Matt Slocum/APRonald Belisario reacts after being pulled in the bottom of the eighth inning, a harbinger.

I don’t have anything I feel compelled to say, but I feel compelled to say something.  That’s usually a recipe for some pretty poor writing, but on a night like tonight, who will really notice?

For Jonathan Broxton, I refer you to this post. He’s not himself, and he hasn’t been himself for weeks now. That the latest catastrophe happened in Philadelphia adds a nasty spice to it all, but in his past trips there, the loss of control and blown saves were aberrations. The Broxton of the past two months has been someone else entirely. He’s been George Sherrill, and not the good kind.

Personally, it’s no fun seeing the perverse “I told you so” comments coming from Broxton’s peanut gallery, some of them coming with the glee of validation, I suspect. I’m not defending what Broxton is doing now, but again, this is well beyond what happened with Broxton before. Since the All-Star break, 21 baserunners allowed in eight innings with five strikeouts. That’s a different pitcher.

Meanwhile, those of us who have established tents in Broxton’s camp saw something familiar: a brutal defensive lapse behind him, this time from Casey Blake. Too much water had blown through the dam for it to be called a gamechanger, but it certainly added to the aura of horror.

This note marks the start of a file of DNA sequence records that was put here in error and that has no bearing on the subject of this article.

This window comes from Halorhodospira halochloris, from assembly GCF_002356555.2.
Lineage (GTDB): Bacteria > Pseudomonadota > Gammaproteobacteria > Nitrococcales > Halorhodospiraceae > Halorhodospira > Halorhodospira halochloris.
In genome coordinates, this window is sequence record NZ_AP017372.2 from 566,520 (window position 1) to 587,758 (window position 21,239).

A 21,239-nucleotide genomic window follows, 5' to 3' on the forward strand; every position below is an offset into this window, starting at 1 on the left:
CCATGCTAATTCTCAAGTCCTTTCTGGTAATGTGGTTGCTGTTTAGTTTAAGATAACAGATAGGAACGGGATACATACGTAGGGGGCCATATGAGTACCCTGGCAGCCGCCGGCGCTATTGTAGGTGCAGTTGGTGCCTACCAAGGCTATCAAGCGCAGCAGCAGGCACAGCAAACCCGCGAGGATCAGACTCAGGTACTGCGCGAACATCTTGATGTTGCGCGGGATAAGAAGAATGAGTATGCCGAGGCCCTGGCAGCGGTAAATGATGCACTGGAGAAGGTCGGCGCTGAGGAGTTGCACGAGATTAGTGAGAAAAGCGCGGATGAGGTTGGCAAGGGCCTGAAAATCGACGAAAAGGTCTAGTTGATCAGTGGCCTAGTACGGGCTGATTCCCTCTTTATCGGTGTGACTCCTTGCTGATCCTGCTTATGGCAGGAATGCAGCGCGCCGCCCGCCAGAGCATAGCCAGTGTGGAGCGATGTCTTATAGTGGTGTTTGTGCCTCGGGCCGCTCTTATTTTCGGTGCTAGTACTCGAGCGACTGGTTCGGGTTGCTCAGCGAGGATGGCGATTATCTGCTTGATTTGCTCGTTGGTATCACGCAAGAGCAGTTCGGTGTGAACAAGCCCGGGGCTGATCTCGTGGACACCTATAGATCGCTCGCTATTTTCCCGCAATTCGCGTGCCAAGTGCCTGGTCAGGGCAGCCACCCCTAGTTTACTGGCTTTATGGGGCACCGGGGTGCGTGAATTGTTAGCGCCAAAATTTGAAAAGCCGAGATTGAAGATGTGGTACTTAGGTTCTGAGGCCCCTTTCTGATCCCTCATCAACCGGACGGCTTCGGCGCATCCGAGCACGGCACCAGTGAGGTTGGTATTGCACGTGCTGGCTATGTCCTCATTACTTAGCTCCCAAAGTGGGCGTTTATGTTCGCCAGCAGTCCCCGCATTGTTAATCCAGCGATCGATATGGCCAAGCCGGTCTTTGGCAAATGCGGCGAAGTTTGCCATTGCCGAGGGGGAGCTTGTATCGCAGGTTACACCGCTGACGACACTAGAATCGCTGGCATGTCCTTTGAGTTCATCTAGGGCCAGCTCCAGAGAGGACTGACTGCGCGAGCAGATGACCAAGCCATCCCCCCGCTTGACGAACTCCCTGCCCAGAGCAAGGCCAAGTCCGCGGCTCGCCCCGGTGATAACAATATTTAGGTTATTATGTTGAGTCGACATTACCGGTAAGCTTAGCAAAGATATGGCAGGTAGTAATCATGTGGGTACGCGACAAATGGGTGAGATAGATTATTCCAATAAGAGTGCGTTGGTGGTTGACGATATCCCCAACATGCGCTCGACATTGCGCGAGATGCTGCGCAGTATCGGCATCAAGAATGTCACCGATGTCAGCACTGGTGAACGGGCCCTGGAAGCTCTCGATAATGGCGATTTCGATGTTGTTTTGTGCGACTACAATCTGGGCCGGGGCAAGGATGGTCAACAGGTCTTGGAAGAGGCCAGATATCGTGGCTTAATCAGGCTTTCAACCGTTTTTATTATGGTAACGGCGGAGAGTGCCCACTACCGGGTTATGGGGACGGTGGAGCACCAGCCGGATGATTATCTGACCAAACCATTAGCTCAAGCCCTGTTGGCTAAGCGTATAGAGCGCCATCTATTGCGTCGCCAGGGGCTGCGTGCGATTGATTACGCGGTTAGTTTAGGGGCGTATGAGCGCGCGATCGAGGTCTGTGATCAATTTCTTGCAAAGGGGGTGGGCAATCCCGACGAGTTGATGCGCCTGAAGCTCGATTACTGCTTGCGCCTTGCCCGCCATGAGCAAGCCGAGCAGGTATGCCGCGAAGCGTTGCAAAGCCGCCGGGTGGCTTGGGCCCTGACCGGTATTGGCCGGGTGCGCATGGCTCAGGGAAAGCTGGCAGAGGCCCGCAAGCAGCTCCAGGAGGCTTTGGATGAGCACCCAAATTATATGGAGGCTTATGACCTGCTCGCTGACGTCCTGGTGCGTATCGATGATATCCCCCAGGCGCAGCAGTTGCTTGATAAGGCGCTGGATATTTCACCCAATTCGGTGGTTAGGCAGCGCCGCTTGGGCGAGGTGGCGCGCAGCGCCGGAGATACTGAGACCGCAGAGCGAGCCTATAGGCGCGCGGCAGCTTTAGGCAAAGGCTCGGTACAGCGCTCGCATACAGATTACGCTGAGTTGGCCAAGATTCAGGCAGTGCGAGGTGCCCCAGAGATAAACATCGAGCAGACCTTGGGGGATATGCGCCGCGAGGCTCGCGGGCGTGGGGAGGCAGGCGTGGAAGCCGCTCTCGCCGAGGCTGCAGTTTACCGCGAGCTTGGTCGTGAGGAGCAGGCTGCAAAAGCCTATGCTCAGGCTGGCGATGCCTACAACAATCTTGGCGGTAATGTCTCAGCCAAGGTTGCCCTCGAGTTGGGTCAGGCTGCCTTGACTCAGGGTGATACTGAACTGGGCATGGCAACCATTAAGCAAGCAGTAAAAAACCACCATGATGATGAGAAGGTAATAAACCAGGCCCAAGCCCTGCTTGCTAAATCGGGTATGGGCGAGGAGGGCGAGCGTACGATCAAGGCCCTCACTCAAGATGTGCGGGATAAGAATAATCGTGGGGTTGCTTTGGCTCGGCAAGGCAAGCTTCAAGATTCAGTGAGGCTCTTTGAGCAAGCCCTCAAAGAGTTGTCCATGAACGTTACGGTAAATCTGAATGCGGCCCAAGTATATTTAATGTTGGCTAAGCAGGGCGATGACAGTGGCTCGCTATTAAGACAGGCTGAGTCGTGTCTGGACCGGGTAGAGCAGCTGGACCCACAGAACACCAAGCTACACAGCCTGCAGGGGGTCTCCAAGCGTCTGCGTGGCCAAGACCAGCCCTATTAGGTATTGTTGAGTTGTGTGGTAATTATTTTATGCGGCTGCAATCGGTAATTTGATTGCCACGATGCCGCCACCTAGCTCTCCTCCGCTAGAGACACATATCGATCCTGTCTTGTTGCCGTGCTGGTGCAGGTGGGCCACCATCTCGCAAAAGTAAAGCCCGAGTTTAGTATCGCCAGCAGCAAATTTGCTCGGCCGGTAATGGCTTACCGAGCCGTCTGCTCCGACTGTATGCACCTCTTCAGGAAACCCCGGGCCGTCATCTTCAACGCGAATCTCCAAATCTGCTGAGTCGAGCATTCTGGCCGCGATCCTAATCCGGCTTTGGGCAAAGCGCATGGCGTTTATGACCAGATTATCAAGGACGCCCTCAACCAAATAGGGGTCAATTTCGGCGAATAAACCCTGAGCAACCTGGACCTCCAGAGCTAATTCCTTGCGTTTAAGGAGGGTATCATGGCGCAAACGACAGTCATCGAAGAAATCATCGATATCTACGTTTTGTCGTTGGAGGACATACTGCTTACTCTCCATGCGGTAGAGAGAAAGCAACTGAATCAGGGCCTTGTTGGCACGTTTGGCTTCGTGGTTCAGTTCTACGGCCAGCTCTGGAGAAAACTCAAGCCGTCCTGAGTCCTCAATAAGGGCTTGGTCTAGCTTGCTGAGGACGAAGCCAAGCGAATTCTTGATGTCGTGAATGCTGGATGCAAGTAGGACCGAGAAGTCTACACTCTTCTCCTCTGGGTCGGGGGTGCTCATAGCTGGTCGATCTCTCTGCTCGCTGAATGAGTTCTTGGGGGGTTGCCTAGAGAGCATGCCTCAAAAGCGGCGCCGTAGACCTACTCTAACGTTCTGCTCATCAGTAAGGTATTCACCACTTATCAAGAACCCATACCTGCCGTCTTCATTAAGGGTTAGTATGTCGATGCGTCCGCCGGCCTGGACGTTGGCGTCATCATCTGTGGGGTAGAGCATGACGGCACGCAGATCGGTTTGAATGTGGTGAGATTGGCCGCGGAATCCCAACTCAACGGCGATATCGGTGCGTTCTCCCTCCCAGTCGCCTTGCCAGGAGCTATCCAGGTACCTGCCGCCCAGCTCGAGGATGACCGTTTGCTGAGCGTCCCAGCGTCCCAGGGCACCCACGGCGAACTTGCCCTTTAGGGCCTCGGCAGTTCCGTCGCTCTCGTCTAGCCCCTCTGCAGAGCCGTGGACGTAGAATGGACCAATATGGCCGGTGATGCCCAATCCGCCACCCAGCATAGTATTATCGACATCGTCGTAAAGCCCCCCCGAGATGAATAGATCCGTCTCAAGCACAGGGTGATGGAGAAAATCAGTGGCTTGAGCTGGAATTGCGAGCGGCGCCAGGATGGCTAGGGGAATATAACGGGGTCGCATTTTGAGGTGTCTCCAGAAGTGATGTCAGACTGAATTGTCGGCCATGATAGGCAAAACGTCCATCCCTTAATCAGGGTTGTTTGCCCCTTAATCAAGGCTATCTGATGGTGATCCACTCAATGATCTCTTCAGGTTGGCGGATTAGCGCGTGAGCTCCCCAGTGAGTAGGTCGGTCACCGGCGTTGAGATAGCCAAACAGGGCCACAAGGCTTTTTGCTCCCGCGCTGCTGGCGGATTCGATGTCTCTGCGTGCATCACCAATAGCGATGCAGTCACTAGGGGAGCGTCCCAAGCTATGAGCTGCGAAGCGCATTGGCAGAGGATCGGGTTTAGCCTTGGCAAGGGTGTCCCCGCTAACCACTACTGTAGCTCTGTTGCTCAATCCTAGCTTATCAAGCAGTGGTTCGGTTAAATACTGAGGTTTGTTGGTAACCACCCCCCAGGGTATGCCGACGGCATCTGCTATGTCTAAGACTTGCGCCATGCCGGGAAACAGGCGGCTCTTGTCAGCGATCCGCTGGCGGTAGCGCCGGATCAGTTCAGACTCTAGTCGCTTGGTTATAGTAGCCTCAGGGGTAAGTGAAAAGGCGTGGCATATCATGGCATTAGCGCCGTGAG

Ronald Belisario, making his third comeback from personal and health issues in 13 months, actually picked the right night to be bad – doing so with a 9-2 lead, thanks to strong pitching by Clayton Kershaw and a 20-baserunner offense by the Dodgers. Matt Kemp, back in the starting lineup, went 3 for 5 with a home run and four RBI. Every position in the lineup, except for pitcher, reached base at least twice. There was a cushion and then some – no thin Ikea futon, but a real honest-to-goodness plush living room sofa. And then the Phillies tore the stuffing out of it.

For more reaction, I refer you to this post. Vin Scully wasn’t at tonight’s game, and yet I still think about how he’d react to it. He’d marvel at it. And not be as deflated by it as I am. “Leave it to the Dodgers …”

As far as I can tell, every Dodger made their best effort tonight, and for 7 1/2 innings, they put on quite a show. And then baseball threw its weight around, once again proving that it runs the circus. I’d rather be writing about a Dodger win, but I don’t get to decide.